June 11th, 2013

How to Search for Native American Genealogy Records

Knowledge of general history is crucial if you want to search for Native American genealogy records. One of the primary benefits of gaining such knowledge is that it will guide you to search in the correct time period for your ancestor’s records. An added benefit is that you will be able to nail down a specific geographical location in which to conduct your research. Having these skills will maximize your potential to discover that valuable documentation.

History can also shed light on Native North American culture; their naming patterns, tribal affiliations, and kinship terminology are quite different to those of European cultures. Only when placing them in proper historical context, without added assumptions and stereotypes, will a researcher accomplish true success in their search for Native American genealogy records.

Bibliographies and Native American Genealogy Records

Those researching their Native American heritage will do well to consult the vast array of bibliographies of Native American historical works that are available. Many have been composed by both individuals and institutions who are experts in the field of Native American history. They include works that are cultural and archaeological in nature, and frequently include comprehensive listings of sources and methods for deciphering the information they contain. One such bibliography is The Cheyenne and Arapaho Ordeal: Reservation and Agency Life in the Indian Territory, 1875-1907 by Donald J. Berthrong.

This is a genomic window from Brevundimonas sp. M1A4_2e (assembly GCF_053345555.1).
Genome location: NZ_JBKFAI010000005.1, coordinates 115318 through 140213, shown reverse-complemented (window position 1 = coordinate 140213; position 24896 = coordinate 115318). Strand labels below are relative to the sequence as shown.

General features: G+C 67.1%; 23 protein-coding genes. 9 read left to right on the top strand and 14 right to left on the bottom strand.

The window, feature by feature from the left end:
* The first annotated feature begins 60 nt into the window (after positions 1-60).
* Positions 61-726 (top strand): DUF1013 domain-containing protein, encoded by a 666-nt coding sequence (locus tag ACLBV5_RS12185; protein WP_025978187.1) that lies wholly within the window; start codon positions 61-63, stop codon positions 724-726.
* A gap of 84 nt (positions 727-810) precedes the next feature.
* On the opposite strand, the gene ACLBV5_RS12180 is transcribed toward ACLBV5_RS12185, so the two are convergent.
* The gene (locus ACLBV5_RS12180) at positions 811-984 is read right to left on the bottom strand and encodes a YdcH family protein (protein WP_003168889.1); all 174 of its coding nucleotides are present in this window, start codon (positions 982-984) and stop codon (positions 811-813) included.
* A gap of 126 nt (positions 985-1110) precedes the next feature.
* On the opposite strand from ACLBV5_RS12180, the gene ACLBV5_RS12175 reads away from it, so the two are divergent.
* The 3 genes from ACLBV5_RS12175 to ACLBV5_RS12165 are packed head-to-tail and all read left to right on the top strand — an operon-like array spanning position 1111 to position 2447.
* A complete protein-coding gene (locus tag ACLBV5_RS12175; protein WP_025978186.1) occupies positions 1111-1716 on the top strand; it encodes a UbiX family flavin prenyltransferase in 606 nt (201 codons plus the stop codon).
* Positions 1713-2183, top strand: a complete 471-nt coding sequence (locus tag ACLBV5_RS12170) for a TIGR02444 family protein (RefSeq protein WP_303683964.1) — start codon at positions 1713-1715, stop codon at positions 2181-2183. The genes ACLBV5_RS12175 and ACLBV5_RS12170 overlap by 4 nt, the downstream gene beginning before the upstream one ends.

The research value of these publications is immense, and anyone who seriously wants to search Native American genealogy records should consider them necessary research aids. They can also be found in college and state libraries, large public libraries, and in the possession of selected genealogical and historical societies.

Search for Native American Genealogy Records Using General Histories 

Some of the most useful documentation for tracing Native American ancestors is general and tribal histories. They can tell you the location of tribal villages, hunting and gathering areas, and insight into settlement and migration patterns. Several such histories have been published in recent years, one being North American Indians in Historical Perspective. This book contains nearly five hundred pages of detailed histories of Native American tribes and clans.

Using such publications helps to place your Native American ancestors into a historical context. Once you know the era to research, and the location, you will inevitably find the ancestry records. As a bonus, many footnote sections, reference sections, and biographical notes can link you directly to primary and secondary source materials.

Local histories can help to establish tribal affiliations, another important aspect of how to search Native American genealogy records. Nearly all tribes have some sort of history of their earliest times, and city and county histories may also refer to the earliest Native American inhabitants of the area. Although they might not contain vast amounts of documented data, they can help to identify the original native inhabitants, and therefore must not be overlooked as valuable resources for tracing Native American ancestors.